South of Hamilton, Te Araroa leaves the city streets and -- after a few hours of farmland and gravel road -- the steep climb up to Mt. Pirongia marks the beginning of real, sustained wilderness.
The bush on Pirongia is stunning; more open and airy than the Northland bush. Toward the top, the forest gives way to a dense, tall scrub (maybe 8-10 feet high) that creates a tunnel overhead. The peak itself is the highest point yet and it feels noticeably more alpine than anything we've seen so far. We made it to the mountains!
We reached another milestone just after the summit of Pirongia, as well: our first DOC hut. New Zealand has an extensive system of backcountry huts maintained by the Department of Conservation. We bought a 6-month backcountry hut pass for $92 NZD (~$65 USD) that covers nearly all of the huts on trail (No more paying for camping everywhere! Hooray!). The huts are more and more common the farther south we go, so we'll rely heavily on this pass, moving forward.
Pahautea Hut, our first one, is relatively new and quite large with space for 20 or so people in bunks and another 5-6 tent sites outside. There's a tap with potable water there and three "long drops" (the kiwi word for a privy). The hut has a large common space with cooking areas and long tables. It also has a wrap-around porch with a spectacular view out over the bush. For backcountry accomodations, the hut was pretty darn swanky.
The DOC huts become gathering points for hikers and there were about 15 other TA walkers at the hut with us (the largest group we've seen so far). When we told the others that we planned to do 50km+ the next day, we got a few scoffs because of the tough terrain. But of course, nothing makes us want to do something more than someone telling us we can't...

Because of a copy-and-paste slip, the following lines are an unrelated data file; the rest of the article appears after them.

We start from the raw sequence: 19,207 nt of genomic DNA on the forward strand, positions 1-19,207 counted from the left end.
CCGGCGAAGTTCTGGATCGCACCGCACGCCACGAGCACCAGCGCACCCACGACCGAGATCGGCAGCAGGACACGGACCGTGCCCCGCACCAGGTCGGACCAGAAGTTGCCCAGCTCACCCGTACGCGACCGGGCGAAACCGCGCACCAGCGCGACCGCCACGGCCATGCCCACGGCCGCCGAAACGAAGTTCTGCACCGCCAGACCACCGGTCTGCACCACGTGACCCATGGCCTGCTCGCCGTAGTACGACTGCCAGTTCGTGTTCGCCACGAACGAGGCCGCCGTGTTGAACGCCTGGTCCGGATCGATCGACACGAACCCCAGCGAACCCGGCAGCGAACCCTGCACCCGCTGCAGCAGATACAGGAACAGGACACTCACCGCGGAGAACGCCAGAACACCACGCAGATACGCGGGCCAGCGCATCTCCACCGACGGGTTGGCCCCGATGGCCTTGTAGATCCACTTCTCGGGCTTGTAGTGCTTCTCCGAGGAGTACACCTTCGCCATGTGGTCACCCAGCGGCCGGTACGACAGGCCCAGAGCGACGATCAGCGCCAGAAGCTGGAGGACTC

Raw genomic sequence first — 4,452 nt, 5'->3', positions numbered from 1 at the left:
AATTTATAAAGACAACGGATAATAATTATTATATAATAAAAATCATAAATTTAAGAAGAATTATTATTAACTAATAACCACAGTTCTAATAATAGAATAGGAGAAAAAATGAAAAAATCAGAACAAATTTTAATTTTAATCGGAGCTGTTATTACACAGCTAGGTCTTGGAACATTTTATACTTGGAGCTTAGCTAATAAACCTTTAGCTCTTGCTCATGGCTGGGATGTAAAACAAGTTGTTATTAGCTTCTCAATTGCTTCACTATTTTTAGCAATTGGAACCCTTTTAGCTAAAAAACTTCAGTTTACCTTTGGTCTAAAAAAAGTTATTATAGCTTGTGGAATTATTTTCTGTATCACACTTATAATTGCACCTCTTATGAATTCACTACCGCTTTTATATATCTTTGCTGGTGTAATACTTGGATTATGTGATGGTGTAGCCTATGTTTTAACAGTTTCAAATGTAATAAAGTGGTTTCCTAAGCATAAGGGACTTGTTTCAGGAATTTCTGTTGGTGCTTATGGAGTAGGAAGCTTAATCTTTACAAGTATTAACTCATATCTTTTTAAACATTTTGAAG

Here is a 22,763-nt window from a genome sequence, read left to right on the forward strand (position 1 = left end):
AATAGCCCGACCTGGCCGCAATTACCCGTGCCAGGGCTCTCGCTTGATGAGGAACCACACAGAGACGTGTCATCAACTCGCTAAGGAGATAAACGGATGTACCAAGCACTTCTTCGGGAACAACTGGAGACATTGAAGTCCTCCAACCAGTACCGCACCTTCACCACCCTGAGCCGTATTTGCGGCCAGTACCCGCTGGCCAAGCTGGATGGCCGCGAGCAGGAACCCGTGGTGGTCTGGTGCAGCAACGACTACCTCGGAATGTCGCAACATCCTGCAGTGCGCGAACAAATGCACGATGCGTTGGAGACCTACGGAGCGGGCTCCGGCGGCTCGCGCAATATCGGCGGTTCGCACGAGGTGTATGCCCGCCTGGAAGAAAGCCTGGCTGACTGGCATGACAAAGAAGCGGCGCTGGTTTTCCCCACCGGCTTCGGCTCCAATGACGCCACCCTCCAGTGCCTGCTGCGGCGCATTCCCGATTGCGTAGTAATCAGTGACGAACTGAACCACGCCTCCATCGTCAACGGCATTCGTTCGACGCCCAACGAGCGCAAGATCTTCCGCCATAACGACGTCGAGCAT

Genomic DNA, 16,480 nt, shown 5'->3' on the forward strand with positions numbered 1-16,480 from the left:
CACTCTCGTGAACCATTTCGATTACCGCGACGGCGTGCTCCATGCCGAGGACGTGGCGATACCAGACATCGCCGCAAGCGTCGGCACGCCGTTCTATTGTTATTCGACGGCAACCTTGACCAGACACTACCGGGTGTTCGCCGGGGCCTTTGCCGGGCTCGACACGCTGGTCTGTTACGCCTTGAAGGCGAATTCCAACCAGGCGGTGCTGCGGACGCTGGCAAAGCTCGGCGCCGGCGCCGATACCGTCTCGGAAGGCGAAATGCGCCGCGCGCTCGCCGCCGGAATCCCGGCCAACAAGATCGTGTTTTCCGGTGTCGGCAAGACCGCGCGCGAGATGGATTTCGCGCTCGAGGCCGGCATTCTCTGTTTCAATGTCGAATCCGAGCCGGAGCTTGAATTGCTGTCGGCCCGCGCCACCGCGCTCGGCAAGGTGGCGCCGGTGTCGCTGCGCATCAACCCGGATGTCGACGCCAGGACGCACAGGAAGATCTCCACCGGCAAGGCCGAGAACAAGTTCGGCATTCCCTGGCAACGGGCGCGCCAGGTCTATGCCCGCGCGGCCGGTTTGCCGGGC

Around 9am the next morning, we checked our progress and realized that the first 3km (~2 miles) had taken us nearly 3 hours. The mud was deeper and wetter than Ratea in places, and the climb down from Hihikiwi (a small summit after Pirongia) was steep and very slick. In spite of the slow start, however, we still made it to camp by dinnertime. First 50km day, complete!
But that most certainly wasn't the end of it; there was a lot more sufferfest to come.
After resupplying in Te Kuiti, we headed out of town on a poorly maintained trail covered in blackberry brambles. It was narrow and eroded, often leaving no more than a few muddy inches trying their damnedest to send us sliding down toward the river below.
In the morning, spider webs crowded the trail and -- since we desperately needed our poles to keep us on the mountain -- there was no protecting our faces from getting coated in sticky strands. Oh yea, and it was pouring rain. Of course. We deemed the section "blackberry fucking spider hell" and got through with a little blood and a lot of cursing.
Thankfully, we had some good trail to look forward to in the following days. The Timber Trail is a popular cycling track, so it is wide, well maintained (and drained), and has a mellow grade throughout. It also passes through stunningly beautiful forest and on our first morning, we wandered through misty, moss-covered trees under a sunrise that turned our world bright green and gold.
We sped along with smooth trail underfoot, easily knocking out another 50km+ day (that's 30+ miles for you Yanks) and crossing our 1000km mark, too! Sometimes it's nice to just open up and hike big miles.
The Timber Trail also made for some scenic miles with neat features, including several huge suspension bridges and an old railway tunnel.
The Timber Trail would be an amazing addition to any New Zealand adventure by foot or by bike. So, check it out if you have the chance! End to end, the cycle track is 84km (52 miles), and we were passed by some cyclists riding it in a day. Here's some more info on the Timber Trail, in case you'd like to visit.
And finally, just because this trail never ceases to surprise us and because we have nowhere else to put these amazing photos....
Up next: we check out the one and only Mount DOOM!